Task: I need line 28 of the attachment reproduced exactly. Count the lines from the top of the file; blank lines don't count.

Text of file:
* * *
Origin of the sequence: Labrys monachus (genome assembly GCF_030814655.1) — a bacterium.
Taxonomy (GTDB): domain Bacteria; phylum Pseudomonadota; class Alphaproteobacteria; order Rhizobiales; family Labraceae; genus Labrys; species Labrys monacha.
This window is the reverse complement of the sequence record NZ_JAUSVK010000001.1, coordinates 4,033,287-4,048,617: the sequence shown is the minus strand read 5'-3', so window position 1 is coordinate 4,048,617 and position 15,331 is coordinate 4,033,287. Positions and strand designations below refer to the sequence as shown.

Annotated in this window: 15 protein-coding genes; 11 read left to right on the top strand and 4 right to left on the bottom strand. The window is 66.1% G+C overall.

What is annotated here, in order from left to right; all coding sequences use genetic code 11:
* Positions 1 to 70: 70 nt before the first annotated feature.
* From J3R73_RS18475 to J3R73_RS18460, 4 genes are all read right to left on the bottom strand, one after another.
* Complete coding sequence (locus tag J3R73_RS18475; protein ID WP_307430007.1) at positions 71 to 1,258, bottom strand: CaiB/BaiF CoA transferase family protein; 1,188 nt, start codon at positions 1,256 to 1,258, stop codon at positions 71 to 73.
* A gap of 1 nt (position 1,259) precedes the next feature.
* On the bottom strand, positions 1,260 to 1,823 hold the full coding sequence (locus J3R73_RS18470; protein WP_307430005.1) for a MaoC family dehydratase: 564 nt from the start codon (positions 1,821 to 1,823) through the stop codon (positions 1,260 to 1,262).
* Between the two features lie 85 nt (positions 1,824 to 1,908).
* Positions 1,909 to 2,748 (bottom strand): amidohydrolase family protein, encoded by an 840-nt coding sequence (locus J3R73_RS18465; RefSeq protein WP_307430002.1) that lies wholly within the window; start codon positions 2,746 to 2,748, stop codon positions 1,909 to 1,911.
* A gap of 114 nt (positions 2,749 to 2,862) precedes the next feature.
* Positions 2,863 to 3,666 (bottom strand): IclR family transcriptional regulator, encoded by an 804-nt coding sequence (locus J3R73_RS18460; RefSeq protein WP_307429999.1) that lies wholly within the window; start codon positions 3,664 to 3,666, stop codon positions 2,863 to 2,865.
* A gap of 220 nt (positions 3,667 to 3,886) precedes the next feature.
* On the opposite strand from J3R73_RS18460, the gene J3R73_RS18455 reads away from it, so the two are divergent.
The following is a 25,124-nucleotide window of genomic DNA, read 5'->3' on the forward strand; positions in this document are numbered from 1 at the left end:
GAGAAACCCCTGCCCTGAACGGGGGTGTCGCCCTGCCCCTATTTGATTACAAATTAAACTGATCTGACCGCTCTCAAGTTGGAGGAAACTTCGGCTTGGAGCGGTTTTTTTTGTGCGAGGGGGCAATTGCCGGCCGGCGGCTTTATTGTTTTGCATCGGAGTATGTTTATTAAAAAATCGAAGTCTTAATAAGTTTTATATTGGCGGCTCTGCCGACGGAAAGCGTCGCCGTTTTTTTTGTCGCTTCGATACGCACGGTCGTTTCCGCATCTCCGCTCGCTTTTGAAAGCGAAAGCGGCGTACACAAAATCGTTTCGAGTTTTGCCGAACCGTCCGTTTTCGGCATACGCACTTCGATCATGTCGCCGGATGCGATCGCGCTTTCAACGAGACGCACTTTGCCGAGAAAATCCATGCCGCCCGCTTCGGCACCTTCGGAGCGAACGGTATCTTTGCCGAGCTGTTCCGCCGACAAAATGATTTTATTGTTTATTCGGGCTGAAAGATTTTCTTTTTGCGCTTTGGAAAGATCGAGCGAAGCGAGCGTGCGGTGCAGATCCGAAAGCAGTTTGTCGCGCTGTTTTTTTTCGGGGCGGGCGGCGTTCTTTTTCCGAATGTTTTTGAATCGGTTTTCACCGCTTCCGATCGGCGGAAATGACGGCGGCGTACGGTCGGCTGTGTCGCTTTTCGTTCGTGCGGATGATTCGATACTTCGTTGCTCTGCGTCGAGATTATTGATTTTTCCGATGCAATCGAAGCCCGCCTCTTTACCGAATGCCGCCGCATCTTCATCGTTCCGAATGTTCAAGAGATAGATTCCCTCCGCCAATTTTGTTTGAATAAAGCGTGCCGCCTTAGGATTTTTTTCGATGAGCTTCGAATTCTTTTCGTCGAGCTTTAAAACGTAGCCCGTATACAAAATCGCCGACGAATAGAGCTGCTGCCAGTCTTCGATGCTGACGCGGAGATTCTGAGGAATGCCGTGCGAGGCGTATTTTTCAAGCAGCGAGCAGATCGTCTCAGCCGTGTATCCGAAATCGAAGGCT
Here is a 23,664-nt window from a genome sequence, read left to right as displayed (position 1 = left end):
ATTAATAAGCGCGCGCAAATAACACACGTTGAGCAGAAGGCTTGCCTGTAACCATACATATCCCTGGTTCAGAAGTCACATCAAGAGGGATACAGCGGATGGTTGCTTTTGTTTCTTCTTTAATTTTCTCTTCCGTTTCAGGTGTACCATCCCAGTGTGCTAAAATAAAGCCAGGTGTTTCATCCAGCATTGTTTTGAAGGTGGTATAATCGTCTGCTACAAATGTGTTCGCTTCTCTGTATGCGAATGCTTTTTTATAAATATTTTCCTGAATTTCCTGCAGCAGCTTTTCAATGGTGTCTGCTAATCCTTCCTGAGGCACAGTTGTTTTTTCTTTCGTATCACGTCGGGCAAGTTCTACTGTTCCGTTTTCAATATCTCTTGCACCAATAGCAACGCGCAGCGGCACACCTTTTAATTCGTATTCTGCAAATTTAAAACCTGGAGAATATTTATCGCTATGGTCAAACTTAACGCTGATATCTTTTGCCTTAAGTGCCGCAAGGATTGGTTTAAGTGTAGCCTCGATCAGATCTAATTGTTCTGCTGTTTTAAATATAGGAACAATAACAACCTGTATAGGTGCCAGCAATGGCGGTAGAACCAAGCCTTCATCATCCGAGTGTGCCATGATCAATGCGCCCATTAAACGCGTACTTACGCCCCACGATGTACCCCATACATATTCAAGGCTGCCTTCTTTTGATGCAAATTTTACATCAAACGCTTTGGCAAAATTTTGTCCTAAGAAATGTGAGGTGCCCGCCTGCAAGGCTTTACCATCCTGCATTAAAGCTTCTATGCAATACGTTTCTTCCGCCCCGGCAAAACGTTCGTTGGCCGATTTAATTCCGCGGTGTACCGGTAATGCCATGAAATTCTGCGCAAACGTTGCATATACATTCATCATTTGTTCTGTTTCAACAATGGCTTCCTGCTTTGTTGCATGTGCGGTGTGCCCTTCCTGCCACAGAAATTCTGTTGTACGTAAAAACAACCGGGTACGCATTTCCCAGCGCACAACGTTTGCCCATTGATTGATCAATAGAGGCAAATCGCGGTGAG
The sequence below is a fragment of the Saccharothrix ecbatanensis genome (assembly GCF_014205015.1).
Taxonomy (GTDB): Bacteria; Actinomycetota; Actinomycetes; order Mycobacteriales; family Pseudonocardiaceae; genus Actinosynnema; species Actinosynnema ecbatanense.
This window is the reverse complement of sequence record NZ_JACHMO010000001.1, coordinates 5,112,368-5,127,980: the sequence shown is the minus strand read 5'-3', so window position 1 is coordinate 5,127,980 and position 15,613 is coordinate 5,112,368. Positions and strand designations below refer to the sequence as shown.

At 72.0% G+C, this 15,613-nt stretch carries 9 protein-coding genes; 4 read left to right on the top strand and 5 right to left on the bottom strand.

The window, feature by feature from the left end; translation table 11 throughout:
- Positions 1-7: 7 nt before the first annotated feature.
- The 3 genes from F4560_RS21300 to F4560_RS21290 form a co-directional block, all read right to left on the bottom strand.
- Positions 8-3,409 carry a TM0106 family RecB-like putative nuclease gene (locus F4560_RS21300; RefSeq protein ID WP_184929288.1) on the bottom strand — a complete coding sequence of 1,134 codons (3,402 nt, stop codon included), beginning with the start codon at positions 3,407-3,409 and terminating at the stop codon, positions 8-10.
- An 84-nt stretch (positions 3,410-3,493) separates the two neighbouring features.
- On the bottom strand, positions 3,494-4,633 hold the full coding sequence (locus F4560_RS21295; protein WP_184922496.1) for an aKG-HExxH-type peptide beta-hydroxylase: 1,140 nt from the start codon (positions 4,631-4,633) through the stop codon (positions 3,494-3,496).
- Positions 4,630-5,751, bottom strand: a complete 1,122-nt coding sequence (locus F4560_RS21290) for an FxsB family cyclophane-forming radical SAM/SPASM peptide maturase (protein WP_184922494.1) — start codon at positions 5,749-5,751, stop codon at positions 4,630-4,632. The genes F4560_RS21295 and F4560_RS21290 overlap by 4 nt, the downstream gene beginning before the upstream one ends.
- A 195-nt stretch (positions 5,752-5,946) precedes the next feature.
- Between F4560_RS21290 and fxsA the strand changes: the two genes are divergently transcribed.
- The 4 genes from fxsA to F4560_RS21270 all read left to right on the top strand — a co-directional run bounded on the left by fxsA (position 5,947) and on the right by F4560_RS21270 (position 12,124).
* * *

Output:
- Positions 8-3,409 carry a TM0106 family RecB-like putative nuclease gene (locus F4560_RS21300; RefSeq protein ID WP_184929288.1) on the bottom strand — a complete coding sequence of 1,134 codons (3,402 nt, stop codon included), beginning with the start codon at positions 3,407-3,409 and terminating at the stop codon, positions 8-10.